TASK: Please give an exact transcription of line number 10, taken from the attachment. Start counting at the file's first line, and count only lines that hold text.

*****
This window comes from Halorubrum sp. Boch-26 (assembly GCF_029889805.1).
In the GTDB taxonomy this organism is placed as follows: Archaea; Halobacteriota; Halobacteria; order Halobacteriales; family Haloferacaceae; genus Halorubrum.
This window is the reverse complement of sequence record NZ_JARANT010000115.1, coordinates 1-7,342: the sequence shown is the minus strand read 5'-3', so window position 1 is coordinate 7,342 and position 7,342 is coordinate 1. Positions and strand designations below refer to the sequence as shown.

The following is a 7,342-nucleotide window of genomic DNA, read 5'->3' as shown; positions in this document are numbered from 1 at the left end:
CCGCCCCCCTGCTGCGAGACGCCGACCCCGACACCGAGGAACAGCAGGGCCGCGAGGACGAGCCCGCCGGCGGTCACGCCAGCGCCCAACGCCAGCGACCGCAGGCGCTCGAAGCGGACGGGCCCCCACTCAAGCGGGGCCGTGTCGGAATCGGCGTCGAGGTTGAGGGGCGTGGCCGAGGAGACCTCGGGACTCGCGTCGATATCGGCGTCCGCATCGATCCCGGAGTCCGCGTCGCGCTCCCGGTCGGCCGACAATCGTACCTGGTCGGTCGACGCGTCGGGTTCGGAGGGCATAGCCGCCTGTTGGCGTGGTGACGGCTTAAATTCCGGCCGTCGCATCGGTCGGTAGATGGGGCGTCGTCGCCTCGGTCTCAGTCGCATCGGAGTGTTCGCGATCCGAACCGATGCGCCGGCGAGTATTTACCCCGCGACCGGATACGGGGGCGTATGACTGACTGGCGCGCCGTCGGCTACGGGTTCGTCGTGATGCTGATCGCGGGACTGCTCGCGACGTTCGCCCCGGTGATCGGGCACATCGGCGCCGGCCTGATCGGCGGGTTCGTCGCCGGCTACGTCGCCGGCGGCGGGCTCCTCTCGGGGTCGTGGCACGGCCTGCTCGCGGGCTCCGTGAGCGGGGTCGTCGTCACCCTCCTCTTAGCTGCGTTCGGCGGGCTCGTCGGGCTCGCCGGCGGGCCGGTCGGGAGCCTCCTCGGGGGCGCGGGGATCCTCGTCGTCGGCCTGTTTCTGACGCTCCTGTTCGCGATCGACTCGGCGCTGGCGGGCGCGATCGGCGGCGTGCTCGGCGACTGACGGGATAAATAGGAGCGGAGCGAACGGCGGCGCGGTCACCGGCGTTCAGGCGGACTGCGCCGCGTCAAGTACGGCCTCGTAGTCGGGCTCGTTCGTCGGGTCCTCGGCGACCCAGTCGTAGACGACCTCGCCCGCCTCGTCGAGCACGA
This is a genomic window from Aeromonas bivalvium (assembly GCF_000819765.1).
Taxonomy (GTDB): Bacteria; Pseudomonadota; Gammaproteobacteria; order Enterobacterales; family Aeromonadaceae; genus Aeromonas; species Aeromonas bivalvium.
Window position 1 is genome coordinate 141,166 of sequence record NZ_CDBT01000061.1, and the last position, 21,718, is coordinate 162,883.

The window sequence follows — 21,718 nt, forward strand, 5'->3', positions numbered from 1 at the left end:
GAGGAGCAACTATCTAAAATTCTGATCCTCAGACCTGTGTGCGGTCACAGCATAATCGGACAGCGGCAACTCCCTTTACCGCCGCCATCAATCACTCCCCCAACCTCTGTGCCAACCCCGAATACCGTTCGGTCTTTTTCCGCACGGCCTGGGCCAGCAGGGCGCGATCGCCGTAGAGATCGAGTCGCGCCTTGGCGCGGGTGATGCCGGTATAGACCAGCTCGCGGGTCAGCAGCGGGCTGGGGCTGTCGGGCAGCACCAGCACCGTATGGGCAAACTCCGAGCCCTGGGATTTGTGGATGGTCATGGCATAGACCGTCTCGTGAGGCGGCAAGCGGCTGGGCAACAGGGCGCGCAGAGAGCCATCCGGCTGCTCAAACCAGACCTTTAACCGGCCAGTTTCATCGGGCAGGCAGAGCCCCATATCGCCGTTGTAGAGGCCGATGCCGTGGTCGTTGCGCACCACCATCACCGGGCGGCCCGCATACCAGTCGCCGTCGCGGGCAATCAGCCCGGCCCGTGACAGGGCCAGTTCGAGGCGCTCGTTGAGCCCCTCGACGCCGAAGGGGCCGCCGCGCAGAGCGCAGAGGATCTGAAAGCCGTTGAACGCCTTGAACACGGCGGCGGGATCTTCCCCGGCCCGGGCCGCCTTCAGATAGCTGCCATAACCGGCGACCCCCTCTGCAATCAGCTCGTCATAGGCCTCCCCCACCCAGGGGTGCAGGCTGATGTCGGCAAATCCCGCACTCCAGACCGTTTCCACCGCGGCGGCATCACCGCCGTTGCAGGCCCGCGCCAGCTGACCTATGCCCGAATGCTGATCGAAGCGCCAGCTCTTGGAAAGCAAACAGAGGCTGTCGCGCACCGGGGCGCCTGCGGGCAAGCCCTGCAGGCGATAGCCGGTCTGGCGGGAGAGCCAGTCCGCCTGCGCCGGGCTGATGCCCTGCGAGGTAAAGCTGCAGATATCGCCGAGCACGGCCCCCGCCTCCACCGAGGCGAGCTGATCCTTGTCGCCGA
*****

GAGGAGCAACTATCTAAAATTCTGATCCTCAGACCTGTGTGCGGTCACAGCATAATCGGACAGCGGCAACTCCCTTTACCGCCGCCATCAATCACTCCCCCAACCTCTGTGCCAACCCCGAATACCGTTCGGTCTTTTTCCGCACGGCCTGGGCCAGCAGGGCGCGATCGCCGTAGAGATCGAGTCGCGCCTTGGCGCGGGTGATGCCGGTATAGACCAGCTCGCGGGTCAGCAGCGGGCTGGGGCTGTCGGGCAGCACCAGCACCGTATGGGCAAACTCCGAGCCCTGGGATTTGTGGATGGTCATGGCATAGACCGTCTCGTGAGGCGGCAAGCGGCTGGGCAACAGGGCGCGCAGAGAGCCATCCGGCTGCTCAAACCAGACCTTTAACCGGCCAGTTTCATCGGGCAGGCAGAGCCCCATATCGCCGTTGTAGAGGCCGATGCCGTGGTCGTTGCGCACCACCATCACCGGGCGGCCCGCATACCAGTCGCCGTCGCGGGCAATCAGCCCGGCCCGTGACAGGGCCAGTTCGAGGCGCTCGTTGAGCCCCTCGACGCCGAAGGGGCCGCCGCGCAGAGCGCAGAGGATCTGAAAGCCGTTGAACGCCTTGAACACGGCGGCGGGATCTTCCCCGGCCCGGGCCGCCTTCAGATAGCTGCCATAACCGGCGACCCCCTCTGCAATCAGCTCGTCATAGGCCTCCCCCACCCAGGGGTGCAGGCTGATGTCGGCAAATCCCGCACTCCAGACCGTTTCCACCGCGGCGGCATCACCGCCGTTGCAGGCCCGCGCCAGCTGACCTATGCCCGAATGCTGATCGAAGCGCCAGCTCTTGGAAAGCAAACAGAGGCTGTCGCGCACCGGGGCGCCTGCGGGCAAGCCCTGCAGGCGATAGCCGGTCTGGCGGGAGAGCCAGTCCGCCTGCGCCGGGCTGATGCCCTGCGAGGTAAAGCTGCAGATATCGCCGAGCACGGCCCCCGCCTCCACCGAGGCGAGCTGATCCTTGTCGCCGA